Following another senseless death, Ruth and Nelson become further embroiled in the case. But as Ruths close friends become involved, where will her loyalties lie? She and Nelson must discover how Aborigine skulls and drug smuggling may hold the answer to these deaths and their own survival in the latest installment of this “must-read” series (Associated Press).
“Rich in atmosphere and history and blessed by [Griffiths] continuing development of brilliant, feisty, independent Ruth . . . A Room Full of Bones
, like its predecessors, works its magic on the reader's imagination.” —Richmond Times-Dispatch
When Ruth Galloway arrives to supervise the opening of a coffin containing the bones of a medieval bishop, she finds the museums curator lying dead on the floor. Soon after, the museums wealthy owner is also found dead, in his stables.
These two deaths could be from natural causes, but once again Ruth and DCI Harry Nelson cross paths during the investigation. When threatening letters come to light, events take an even more sinister turn. But as Ruths friends become involved, where will her loyalties lie? As her convictions are tested, Ruth and Nelson must discover how Aboriginal skulls, drug smuggling, and the mystery of “The Dreaming” hold the answers to these deaths, as well as the keys to their own survival.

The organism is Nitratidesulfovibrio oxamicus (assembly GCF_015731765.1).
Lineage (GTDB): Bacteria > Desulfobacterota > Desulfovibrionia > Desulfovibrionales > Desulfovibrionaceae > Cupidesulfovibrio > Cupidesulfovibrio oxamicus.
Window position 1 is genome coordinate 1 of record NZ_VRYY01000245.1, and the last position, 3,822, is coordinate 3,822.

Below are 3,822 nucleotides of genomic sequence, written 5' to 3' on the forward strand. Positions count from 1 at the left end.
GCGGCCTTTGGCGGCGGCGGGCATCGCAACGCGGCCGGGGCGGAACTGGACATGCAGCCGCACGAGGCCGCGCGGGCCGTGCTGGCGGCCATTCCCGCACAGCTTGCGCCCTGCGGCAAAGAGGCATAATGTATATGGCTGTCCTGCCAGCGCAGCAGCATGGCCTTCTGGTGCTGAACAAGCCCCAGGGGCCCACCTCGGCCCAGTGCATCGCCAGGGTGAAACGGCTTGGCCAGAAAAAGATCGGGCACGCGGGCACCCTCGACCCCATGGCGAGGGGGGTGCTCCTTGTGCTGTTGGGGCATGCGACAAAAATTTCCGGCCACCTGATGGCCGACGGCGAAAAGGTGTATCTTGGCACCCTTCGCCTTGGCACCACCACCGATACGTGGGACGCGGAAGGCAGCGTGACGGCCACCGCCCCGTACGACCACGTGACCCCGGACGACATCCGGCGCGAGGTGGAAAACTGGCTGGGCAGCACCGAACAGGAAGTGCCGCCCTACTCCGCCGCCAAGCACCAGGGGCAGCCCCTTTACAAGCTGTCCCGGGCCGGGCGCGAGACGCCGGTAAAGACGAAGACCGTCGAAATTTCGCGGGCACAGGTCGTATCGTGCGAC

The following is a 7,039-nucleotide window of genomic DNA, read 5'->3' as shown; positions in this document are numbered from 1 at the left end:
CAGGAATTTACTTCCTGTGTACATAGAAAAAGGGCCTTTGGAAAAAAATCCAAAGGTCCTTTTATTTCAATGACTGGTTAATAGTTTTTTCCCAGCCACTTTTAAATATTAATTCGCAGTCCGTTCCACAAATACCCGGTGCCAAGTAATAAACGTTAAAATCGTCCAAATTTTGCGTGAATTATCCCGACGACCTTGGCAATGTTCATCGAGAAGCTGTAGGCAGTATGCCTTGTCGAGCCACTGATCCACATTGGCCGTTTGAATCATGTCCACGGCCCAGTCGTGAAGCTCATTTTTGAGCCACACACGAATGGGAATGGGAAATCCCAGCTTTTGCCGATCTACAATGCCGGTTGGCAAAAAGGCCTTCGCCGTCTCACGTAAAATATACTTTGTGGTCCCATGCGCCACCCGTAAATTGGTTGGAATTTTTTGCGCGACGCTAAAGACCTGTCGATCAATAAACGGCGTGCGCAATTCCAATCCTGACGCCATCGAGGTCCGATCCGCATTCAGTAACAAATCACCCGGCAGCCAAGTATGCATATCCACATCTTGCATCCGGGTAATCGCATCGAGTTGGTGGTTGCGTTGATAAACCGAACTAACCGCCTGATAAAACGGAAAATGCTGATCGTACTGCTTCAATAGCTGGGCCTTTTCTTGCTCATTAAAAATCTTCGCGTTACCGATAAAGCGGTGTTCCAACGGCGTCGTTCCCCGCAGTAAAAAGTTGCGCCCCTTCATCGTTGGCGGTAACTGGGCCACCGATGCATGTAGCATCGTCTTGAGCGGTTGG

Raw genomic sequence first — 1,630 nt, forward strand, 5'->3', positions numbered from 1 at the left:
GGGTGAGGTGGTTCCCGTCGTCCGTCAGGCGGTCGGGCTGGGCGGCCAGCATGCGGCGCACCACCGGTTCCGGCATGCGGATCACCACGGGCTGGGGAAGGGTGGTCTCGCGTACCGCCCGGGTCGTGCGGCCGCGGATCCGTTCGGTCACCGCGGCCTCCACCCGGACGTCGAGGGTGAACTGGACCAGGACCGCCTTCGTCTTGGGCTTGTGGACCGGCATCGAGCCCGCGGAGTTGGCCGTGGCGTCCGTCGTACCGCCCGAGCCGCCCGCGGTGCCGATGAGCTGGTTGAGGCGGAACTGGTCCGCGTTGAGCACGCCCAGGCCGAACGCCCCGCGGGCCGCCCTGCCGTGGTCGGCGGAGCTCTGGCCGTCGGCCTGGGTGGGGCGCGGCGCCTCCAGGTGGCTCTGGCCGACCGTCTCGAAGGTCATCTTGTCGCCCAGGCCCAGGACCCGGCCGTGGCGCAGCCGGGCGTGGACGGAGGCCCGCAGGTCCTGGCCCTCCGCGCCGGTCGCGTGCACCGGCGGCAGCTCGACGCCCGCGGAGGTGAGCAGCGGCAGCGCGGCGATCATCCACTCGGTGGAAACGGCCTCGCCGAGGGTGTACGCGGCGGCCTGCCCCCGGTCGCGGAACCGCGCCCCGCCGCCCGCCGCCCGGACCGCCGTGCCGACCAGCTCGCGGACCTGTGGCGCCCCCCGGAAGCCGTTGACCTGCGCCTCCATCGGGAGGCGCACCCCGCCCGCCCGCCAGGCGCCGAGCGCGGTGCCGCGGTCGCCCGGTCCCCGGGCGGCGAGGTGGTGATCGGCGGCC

“Lovers of well-written and intelligent traditional mysteries will welcome [Griffiths] fourth book . . . A Room Full of Bones is a clever blend of history and mystery with more than enough forensic details to attract the more attentive reader.” —Denver Post
"Galloway is an Everywoman, smart, successful and a little bit unsure of herself. Readers will look forward to learning more about her." —USA Today
The start of an exciting new crime series featuring quirky, tart-tongued archaeologist Ruth Galloway as she investigates a child's bones found on a nearby beach, thought to be the remains of a little girl who went missing ten years before.
Forensic archeologist Dr. Ruth Galloway is in her late thirties. She lives happily alone with her two cats in a bleak, remote area near Norfolk, land that was sacred to its Iron Age inhabitants—not quite earth, not quite sea. But her routine days of digging up bones and other ancient objects are harshly upended when a childs bones are found on a desolate beach. Detective Chief Inspector Nelson calls Galloway for help, believing they are the remains of Lucy Downey, a little girl who went missing a decade ago and whose abductor continues to taunt him with bizarre letters containing references to ritual sacrifice, Shakespeare, and the Bible. Then a second girl goes missing and Nelson receives a new letter—exactly like the ones about Lucy. Is it the same killer? Or a copycat murderer, linked in some way to the site near Ruths remote home?
The chilling discovery of a downed World War II plane with a body inside leads Ruth and DCI Nelson to uncover a wealthy family’s secrets, in the seventh Ruth Galloway mystery.
When shes not digging up bones or other ancient objects, quirky, tart-tongued archaeologist Ruth Galloway lives happily alone in a remote area called Saltmarsh near Norfolk, land that was sacred to its Iron Age inhabitants - not quite earth, not quite sea.